We developed the scenarios through workshops across Europe, which means they represent the opinions of the diverse stakeholders involved, rather than being evidence in themselves. What they offer are fresh insights into how transformation happens that we can test and use to shape experiments today. Insights like these are now spurring us to explore the question, ‘How might we accelerate the next wave – the paradigm shift required to evolve people’s mindsets, behaviours and societal structures – so that we create the systemic change required for society to sustain itself?' Our first experiment in 2017 to act on this is an Inquiry into the Future of Civil Society that wants to understand the role civil society can play in ‘the next wave’.
We hope they challenge you as much as they’ve challenged us. They invite you to look afresh at the school of thought that defines your sustainability mission, whether you’re a citizen innovating for yourself, a civil society organisation, policy-maker, representative of a government body, business or start-up. They’ll help you situate your own strategies, initiatives and ideas within a larger picture of change across the whole of society and extend your ideas about the role you might play.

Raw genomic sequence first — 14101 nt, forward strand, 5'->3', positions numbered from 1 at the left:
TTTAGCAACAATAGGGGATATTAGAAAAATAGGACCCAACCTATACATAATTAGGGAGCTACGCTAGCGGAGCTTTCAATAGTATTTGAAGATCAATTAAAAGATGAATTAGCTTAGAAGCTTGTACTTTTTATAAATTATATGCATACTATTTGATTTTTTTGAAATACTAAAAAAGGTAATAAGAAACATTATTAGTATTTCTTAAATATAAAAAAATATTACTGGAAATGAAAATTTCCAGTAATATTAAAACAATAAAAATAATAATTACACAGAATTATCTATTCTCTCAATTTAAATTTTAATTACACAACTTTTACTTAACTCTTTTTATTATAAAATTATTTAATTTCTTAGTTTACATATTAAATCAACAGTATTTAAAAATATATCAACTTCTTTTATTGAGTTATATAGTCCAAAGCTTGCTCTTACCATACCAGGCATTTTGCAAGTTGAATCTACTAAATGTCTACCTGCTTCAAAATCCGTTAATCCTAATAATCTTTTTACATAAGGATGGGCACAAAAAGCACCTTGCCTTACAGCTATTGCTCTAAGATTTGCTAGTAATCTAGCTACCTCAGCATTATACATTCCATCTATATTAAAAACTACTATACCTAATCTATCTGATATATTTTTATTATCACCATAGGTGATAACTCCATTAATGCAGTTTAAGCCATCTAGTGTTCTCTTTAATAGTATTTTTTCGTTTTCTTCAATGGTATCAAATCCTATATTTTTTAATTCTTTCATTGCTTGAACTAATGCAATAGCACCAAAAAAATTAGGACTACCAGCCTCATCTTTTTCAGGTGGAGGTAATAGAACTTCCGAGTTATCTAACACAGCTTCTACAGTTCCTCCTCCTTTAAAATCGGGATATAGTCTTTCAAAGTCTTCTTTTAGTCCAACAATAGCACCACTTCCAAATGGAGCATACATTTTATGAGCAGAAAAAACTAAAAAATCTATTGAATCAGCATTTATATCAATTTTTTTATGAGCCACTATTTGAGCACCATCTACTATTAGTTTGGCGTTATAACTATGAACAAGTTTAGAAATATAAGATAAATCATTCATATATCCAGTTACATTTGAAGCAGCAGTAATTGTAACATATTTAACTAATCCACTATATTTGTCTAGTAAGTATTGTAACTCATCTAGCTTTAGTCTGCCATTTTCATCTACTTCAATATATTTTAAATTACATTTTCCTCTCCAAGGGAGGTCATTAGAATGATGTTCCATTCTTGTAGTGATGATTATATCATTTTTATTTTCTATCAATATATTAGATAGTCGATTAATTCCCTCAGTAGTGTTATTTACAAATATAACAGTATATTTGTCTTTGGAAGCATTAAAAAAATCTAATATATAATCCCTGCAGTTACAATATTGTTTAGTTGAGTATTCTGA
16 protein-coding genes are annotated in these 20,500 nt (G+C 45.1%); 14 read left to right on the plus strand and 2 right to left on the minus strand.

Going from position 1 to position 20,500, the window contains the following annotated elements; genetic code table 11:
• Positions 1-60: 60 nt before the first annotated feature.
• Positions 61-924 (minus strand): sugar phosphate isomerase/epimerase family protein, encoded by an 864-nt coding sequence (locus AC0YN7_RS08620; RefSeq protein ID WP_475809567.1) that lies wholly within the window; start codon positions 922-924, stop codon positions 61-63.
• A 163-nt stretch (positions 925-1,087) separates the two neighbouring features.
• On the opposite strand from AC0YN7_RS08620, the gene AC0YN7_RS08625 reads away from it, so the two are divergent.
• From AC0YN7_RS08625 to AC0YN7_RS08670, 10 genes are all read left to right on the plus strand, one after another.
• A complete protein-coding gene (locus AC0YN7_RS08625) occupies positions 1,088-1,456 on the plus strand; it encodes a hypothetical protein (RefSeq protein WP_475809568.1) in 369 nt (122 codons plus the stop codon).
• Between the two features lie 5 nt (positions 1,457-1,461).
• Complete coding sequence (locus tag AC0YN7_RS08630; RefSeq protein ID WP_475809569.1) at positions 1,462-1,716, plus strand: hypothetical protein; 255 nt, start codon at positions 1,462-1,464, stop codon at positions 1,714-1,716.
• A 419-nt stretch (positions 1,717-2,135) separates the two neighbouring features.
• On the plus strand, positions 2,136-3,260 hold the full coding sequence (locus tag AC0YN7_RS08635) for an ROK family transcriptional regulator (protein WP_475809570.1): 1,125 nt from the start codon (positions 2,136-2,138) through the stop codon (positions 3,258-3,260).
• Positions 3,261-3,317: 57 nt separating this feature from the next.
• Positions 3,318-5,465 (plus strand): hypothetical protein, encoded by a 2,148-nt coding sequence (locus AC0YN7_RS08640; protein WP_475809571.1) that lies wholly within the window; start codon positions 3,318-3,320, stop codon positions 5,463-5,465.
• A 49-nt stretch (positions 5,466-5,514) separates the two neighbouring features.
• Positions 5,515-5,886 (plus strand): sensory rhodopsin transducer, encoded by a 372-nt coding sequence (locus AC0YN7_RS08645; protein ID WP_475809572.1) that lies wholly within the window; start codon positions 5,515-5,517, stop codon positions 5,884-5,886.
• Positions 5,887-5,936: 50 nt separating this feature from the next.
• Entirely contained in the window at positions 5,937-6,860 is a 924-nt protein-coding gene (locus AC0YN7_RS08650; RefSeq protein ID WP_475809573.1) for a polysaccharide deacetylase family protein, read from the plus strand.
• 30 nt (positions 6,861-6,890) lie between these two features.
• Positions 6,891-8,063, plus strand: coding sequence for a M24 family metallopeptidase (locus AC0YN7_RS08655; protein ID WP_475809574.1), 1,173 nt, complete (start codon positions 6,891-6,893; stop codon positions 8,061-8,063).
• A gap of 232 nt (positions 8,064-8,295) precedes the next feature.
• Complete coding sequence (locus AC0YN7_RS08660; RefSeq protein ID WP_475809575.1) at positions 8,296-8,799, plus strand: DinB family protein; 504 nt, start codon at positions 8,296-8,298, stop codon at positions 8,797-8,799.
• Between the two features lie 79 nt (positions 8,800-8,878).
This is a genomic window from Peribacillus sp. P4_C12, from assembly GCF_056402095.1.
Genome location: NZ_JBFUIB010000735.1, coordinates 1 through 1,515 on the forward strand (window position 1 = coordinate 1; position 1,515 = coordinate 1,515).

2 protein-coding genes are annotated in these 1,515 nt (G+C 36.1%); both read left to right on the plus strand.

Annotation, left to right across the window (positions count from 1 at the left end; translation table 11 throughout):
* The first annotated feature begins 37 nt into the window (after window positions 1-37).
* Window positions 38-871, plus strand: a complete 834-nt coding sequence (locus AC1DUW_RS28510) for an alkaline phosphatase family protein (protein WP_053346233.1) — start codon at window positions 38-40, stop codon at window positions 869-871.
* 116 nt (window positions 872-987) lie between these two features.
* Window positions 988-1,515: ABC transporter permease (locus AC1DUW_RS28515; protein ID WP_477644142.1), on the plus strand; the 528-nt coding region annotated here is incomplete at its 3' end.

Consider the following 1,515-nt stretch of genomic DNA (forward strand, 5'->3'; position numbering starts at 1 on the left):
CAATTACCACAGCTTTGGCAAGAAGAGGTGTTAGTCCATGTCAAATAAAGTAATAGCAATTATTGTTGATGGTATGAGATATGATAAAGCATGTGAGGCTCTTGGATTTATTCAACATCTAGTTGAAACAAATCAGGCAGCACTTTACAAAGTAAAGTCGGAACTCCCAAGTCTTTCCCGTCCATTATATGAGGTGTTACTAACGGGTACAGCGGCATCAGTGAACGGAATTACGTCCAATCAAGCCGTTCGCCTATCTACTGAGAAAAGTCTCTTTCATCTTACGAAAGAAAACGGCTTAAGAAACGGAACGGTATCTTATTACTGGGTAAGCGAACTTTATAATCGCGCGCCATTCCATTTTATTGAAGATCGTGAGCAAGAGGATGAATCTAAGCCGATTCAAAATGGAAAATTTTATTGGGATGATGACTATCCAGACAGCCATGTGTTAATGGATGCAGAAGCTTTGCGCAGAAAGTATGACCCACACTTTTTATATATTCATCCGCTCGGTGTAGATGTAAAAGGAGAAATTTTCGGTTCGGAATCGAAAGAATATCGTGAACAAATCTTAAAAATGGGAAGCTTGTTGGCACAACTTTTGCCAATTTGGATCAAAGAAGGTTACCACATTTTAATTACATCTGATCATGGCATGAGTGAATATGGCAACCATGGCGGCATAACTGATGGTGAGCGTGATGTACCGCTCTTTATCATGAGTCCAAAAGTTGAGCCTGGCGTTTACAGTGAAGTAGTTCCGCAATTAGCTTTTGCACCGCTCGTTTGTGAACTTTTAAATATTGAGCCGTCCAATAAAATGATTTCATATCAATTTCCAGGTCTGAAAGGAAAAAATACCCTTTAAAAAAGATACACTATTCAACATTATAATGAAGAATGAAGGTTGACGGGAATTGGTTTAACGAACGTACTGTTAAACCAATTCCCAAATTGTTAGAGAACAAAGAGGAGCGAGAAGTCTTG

We’ve even created a Game of Life 2050 game for playing out your own responses to events on the scenario pathways and for spotting opportunities to collaborate.
The friend’s daughter I told you about at the start of this blog will still be starting out in life at 25 years old in 2030 and she’ll only be 45 in the year the scenarios are set in 2050. We’d love for these scenarios to open new possibilities and conversations with co-adventurers in system change.
Let’s imagine (and experiment) better!
This month in our Citizen Innovation explorer, play this game and tell us what new ways you’ve found to lead change. Share your ideas in the comments box below. Together let’s make this a revolution. // #citizeninnovation
SPREAD Sustainable Lifestyles 2050 was a project funded by the European Commission, and the corresponding scenarios have been developed by Demos Helsinki (www.demoshelsinki.fi). For more information on the original scenarios, follow this link.
EU-InnovatE is a ground-breaking initiative funded by the European Commission aiming to accelerate the shift towards to a sustainable future.
Like this article? Don't forget to check out our other pieces on Citizen Innovation:
- Future tense: looking back to look forward
- How might European citizens live more sustainably?
- The diverse roles citizens play in change
- Living in 2050: Insights from four scenarios for Europe's future citizens
- What roles and innovations can help to accelerate sustainable lifestyles?
- Time to start a governance revolution?
- Play the Game of Life 2050